The sensitivity of the New Zealand economy to global developments has been underlined in the Reserve Bank Bulletin.
An article published today examines the current economic expansion since 2009, comparing it with earlier expansions in order to highlight current features.
The current period has unique characteristics. While this economic expansion has in part been shaped by the Canterbury rebuild, the rebuild itself has been less inflationary than the Reserve Bank initially feared. This current expansion also includes the largest net immigration cycle (as a share of working age population) since at least the late 1970s, but the consequences for inflationary pressure appear more muted than in the past.
Productivity growth has been weak, consistent with the continued decline in the estimated neutral interest rate since the Global Financial Crisis. The Reserve Bank has also found that household consumption appears less responsive to increased housing wealth than during the previous expansionary period.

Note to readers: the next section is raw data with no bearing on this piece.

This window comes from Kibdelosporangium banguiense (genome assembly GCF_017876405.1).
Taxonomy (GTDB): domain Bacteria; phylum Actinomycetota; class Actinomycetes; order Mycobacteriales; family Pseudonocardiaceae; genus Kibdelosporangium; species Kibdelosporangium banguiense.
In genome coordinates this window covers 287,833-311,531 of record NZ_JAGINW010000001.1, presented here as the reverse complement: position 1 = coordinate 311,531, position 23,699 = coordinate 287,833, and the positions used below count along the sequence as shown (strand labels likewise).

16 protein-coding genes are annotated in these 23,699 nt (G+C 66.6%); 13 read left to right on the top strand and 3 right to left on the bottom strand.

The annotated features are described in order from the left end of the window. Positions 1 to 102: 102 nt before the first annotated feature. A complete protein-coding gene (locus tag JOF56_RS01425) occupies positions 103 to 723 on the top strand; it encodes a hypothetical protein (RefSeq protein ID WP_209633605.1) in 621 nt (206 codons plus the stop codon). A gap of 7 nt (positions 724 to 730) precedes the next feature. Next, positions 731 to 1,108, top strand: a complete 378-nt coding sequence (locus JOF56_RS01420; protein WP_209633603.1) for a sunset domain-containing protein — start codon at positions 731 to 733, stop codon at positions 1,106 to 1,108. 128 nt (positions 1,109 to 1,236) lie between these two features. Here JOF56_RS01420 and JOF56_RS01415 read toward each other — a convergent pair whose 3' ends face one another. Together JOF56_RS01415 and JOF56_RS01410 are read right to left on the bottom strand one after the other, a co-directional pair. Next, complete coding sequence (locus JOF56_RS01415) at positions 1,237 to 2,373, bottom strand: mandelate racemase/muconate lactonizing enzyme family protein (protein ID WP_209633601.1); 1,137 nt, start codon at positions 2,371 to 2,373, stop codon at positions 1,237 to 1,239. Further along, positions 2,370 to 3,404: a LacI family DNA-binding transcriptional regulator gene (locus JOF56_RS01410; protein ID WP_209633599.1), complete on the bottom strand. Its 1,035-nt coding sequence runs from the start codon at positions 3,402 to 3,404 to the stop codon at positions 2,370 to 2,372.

Some of the features presented in the article have simply been revealed with the passage of time, and some reflect the Reserve Bank’s evolving understanding of how the economy operates. That the Reserve Bank has been confronted with such developments or challenges to our understanding is an enduring feature of the environment in which monetary policy operates. Studies of the kind published today provide valuable insight for the Reserve Bank’s on-going understanding of an evolving economy, enabling policy to adjust as quickly as possible to new information.
More information: Characterising the current economic expansion: 2009 to present day
| A RBNZ release || June 15, 2017